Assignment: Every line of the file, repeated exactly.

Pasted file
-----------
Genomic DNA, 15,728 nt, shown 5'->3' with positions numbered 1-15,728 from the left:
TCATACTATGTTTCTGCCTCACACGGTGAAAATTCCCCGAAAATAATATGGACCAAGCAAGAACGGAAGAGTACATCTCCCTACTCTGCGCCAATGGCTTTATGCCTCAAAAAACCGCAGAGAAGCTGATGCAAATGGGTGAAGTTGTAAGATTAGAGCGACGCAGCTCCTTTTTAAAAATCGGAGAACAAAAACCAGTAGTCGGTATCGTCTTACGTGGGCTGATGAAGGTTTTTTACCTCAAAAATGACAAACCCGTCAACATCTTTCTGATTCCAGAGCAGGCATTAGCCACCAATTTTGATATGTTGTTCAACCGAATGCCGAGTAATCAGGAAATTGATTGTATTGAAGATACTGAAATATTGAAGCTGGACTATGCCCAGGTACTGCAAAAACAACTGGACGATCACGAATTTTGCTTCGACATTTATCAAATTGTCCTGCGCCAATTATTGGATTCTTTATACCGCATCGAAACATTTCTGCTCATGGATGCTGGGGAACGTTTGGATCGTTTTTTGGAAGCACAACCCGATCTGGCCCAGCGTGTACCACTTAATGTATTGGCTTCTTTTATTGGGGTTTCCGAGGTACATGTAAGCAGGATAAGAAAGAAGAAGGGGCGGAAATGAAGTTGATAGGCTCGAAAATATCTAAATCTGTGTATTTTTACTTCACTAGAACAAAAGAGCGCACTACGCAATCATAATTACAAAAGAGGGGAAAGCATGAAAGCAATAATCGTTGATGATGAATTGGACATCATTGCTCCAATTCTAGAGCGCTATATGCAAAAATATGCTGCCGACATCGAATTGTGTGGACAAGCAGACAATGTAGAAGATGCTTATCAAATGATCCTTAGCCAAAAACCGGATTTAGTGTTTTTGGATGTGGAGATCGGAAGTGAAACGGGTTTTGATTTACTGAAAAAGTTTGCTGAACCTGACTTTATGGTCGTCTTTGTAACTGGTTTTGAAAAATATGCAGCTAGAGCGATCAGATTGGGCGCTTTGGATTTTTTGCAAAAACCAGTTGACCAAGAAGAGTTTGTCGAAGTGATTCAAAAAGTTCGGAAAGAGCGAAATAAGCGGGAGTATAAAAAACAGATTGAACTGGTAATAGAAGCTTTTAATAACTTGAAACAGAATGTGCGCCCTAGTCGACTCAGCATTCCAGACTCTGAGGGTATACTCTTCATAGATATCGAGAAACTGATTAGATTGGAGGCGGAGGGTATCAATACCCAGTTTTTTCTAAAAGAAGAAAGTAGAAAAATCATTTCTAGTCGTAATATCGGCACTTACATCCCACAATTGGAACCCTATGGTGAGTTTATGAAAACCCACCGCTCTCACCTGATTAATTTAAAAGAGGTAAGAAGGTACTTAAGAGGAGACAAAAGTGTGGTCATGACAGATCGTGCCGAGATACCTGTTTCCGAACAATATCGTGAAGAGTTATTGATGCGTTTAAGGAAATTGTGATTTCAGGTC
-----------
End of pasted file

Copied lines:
Genomic DNA, 15,728 nt, shown 5'->3' with positions numbered 1-15,728 from the left:
TCATACTATGTTTCTGCCTCACACGGTGAAAATTCCCCGAAAATAATATGGACCAAGCAAGAACGGAAGAGTACATCTCCCTACTCTGCGCCAATGGCTTTATGCCTCAAAAAACCGCAGAGAAGCTGATGCAAATGGGTGAAGTTGTAAGATTAGAGCGACGCAGCTCCTTTTTAAAAATCGGAGAACAAAAACCAGTAGTCGGTATCGTCTTACGTGGGCTGATGAAGGTTTTTTACCTCAAAAATGACAAACCCGTCAACATCTTTCTGATTCCAGAGCAGGCATTAGCCACCAATTTTGATATGTTGTTCAACCGAATGCCGAGTAATCAGGAAATTGATTGTATTGAAGATACTGAAATATTGAAGCTGGACTATGCCCAGGTACTGCAAAAACAACTGGACGATCACGAATTTTGCTTCGACATTTATCAAATTGTCCTGCGCCAATTATTGGATTCTTTATACCGCATCGAAACATTTCTGCTCATGGATGCTGGGGAACGTTTGGATCGTTTTTTGGAAGCACAACCCGATCTGGCCCAGCGTGTACCACTTAATGTATTGGCTTCTTTTATTGGGGTTTCCGAGGTACATGTAAGCAGGATAAGAAAGAAGAAGGGGCGGAAATGAAGTTGATAGGCTCGAAAATATCTAAATCTGTGTATTTTTACTTCACTAGAACAAAAGAGCGCACTACGCAATCATAATTACAAAAGAGGGGAAAGCATGAAAGCAATAATCGTTGATGATGAATTGGACATCATTGCTCCAATTCTAGAGCGCTATATGCAAAAATATGCTGCCGACATCGAATTGTGTGGACAAGCAGACAATGTAGAAGATGCTTATCAAATGATCCTTAGCCAAAAACCGGATTTAGTGTTTTTGGATGTGGAGATCGGAAGTGAAACGGGTTTTGATTTACTGAAAAAGTTTGCTGAACCTGACTTTATGGTCGTCTTTGTAACTGGTTTTGAAAAATATGCAGCTAGAGCGATCAGATTGGGCGCTTTGGATTTTTTGCAAAAACCAGTTGACCAAGAAGAGTTTGTCGAAGTGATTCAAAAAGTTCGGAAAGAGCGAAATAAGCGGGAGTATAAAAAACAGATTGAACTGGTAATAGAAGCTTTTAATAACTTGAAACAGAATGTGCGCCCTAGTCGACTCAGCATTCCAGACTCTGAGGGTATACTCTTCATAGATATCGAGAAACTGATTAGATTGGAGGCGGAGGGTATCAATACCCAGTTTTTTCTAAAAGAAGAAAGTAGAAAAATCATTTCTAGTCGTAATATCGGCACTTACATCCCACAATTGGAACCCTATGGTGAGTTTATGAAAACCCACCGCTCTCACCTGATTAATTTAAAAGAGGTAAGAAGGTACTTAAGAGGAGACAAAAGTGTGGTCATGACAGATCGTGCCGAGATACCTGTTTCCGAACAATATCGTGAAGAGTTATTGATGCGTTTAAGGAAATTGTGATTTCAGGTC